The holy grail of modern medicine is better heath and better healthcare at a lower cost – the so-called ‘Triple Aim’ - but how far along is the United States on its journey? The latest issue of Health Affairs delves into practices from other countries and lessons the United States could absorb as it sets out to accomplish this triple pursuit.
April 2013 Issue Highlights:
- A study by Panos Kanavos of the London School of Economics and Political Science and coauthors that compared prescription drug prices among selected Organization for Economic Cooperation and Development member countries and found that drug prices in the United States were 5 percent to nearly 200 percent higher than other nations
- Research from Joshua Cohen of the Center for the Study of Drug Development at Tufts University and coauthors that looked critically at the US failure to systematically approach oncology drug effectiveness in the midst of rising drug costs, among other topics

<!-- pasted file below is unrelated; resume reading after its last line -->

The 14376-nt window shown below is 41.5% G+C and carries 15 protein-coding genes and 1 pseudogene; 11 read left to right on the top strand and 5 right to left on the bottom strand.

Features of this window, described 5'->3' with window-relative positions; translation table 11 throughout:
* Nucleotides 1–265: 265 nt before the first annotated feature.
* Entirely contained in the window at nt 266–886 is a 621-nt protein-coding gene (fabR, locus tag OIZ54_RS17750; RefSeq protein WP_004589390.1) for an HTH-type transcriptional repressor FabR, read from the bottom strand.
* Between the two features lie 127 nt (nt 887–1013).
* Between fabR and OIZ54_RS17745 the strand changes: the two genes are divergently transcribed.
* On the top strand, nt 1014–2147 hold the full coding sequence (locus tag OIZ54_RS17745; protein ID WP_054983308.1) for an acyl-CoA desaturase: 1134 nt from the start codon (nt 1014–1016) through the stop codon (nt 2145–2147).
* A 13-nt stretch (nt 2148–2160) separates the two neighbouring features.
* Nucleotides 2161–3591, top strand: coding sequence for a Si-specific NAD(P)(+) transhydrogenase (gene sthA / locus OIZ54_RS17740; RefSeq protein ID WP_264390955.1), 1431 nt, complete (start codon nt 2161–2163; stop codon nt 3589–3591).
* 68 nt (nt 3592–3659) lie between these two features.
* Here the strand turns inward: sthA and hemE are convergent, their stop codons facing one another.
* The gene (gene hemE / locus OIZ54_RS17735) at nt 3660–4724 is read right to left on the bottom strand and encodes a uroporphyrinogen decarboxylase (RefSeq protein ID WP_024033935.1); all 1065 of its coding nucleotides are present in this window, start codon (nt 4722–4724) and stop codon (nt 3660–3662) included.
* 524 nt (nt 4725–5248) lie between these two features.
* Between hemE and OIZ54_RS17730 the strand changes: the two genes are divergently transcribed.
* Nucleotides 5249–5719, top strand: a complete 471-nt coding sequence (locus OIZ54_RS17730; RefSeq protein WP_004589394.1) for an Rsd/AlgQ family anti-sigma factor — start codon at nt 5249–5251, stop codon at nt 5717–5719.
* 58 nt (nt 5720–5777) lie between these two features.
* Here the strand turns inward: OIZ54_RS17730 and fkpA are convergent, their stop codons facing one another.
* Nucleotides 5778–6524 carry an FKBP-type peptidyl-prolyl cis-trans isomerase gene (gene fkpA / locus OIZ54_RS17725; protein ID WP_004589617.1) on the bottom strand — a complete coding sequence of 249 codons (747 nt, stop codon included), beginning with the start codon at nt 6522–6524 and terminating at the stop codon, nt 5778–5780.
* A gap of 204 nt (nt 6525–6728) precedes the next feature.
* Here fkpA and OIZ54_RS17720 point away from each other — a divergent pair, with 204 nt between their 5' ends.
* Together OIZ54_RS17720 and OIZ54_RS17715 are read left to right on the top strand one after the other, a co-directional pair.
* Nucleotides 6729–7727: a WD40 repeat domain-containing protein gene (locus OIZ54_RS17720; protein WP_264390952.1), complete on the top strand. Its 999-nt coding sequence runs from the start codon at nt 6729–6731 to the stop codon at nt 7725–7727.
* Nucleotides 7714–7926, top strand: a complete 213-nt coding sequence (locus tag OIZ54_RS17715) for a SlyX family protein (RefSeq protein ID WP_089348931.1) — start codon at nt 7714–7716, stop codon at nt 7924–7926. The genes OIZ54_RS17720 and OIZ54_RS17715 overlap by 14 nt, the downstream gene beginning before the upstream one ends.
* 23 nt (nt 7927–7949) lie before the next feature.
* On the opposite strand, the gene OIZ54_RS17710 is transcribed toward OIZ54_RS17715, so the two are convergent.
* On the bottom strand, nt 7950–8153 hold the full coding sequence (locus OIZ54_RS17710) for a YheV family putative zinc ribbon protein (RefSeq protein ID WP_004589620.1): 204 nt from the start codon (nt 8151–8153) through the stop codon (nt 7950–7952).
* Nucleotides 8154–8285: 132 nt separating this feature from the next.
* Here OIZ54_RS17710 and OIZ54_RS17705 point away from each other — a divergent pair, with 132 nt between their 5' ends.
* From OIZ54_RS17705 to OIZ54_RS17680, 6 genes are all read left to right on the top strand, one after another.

- A piece by Geraint Lewis, chief data officer of England's National Health Service, and coauthors on how to identify patients at risk of “triple failures” – when all three goals of better health, better care and lower cost are not achieved – and utilize population health analytics to successfully target that group
- In another study, Ewout van Ginneken of the Berlin University of Technology in Germany and coauthors offered five recommendations for the United States as it embarks on health insurance exchanges as gleaned from reform efforts in Switzerland and the Netherlands.
- An analysis of hospital payment systems in five European countries presented by Wilm Quentin of Berlin University of Technology and co-authors, and what approaches could work best in the United States.
Check out the latest issue below: